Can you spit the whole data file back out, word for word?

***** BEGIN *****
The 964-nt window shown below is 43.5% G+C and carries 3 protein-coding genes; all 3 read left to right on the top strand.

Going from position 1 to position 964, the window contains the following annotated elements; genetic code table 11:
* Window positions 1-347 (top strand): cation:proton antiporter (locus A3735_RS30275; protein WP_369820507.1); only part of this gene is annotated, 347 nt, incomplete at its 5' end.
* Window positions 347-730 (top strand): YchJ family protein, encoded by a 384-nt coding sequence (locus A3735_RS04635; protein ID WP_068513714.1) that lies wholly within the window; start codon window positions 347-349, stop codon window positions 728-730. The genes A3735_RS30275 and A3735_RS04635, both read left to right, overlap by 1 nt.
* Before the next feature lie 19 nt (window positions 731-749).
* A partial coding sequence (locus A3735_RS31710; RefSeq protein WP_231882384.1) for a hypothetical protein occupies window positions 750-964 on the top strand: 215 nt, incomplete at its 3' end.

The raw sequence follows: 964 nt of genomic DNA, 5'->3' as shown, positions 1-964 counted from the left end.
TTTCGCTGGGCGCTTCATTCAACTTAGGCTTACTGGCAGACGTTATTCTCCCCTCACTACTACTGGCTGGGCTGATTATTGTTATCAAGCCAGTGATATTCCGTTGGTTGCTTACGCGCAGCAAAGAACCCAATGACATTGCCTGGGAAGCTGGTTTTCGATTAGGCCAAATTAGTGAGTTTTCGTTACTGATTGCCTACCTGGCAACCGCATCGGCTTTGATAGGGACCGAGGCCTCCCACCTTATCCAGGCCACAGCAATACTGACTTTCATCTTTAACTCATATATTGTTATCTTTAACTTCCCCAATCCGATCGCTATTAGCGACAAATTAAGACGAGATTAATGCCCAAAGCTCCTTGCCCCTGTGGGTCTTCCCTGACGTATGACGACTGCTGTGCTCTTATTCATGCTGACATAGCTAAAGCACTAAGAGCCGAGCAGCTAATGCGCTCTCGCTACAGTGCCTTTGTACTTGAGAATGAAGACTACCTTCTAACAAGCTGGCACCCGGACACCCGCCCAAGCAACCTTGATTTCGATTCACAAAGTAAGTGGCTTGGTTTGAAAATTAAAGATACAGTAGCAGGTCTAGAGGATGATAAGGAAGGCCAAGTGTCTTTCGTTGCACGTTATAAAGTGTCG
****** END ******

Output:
The 964-nt window shown below is 43.5% G+C and carries 3 protein-coding genes; all 3 read left to right on the top strand.

Going from position 1 to position 964, the window contains the following annotated elements; genetic code table 11:
* Window positions 1-347 (top strand): cation:proton antiporter (locus A3735_RS30275; protein WP_369820507.1); only part of this gene is annotated, 347 nt, incomplete at its 5' end.
* Window positions 347-730 (top strand): YchJ family protein, encoded by a 384-nt coding sequence (locus A3735_RS04635; protein ID WP_068513714.1) that lies wholly within the window; start codon window positions 347-349, stop codon window positions 728-730. The genes A3735_RS30275 and A3735_RS04635, both read left to right, overlap by 1 nt.
* Before the next feature lie 19 nt (window positions 731-749).
* A partial coding sequence (locus A3735_RS31710; RefSeq protein WP_231882384.1) for a hypothetical protein occupies window positions 750-964 on the top strand: 215 nt, incomplete at its 3' end.

The raw sequence follows: 964 nt of genomic DNA, 5'->3' as shown, positions 1-964 counted from the left end.
TTTCGCTGGGCGCTTCATTCAACTTAGGCTTACTGGCAGACGTTATTCTCCCCTCACTACTACTGGCTGGGCTGATTATTGTTATCAAGCCAGTGATATTCCGTTGGTTGCTTACGCGCAGCAAAGAACCCAATGACATTGCCTGGGAAGCTGGTTTTCGATTAGGCCAAATTAGTGAGTTTTCGTTACTGATTGCCTACCTGGCAACCGCATCGGCTTTGATAGGGACCGAGGCCTCCCACCTTATCCAGGCCACAGCAATACTGACTTTCATCTTTAACTCATATATTGTTATCTTTAACTTCCCCAATCCGATCGCTATTAGCGACAAATTAAGACGAGATTAATGCCCAAAGCTCCTTGCCCCTGTGGGTCTTCCCTGACGTATGACGACTGCTGTGCTCTTATTCATGCTGACATAGCTAAAGCACTAAGAGCCGAGCAGCTAATGCGCTCTCGCTACAGTGCCTTTGTACTTGAGAATGAAGACTACCTTCTAACAAGCTGGCACCCGGACACCCGCCCAAGCAACCTTGATTTCGATTCACAAAGTAAGTGGCTTGGTTTGAAAATTAAAGATACAGTAGCAGGTCTAGAGGATGATAAGGAAGGCCAAGTGTCTTTCGTTGCACGTTATAAAGTGTCG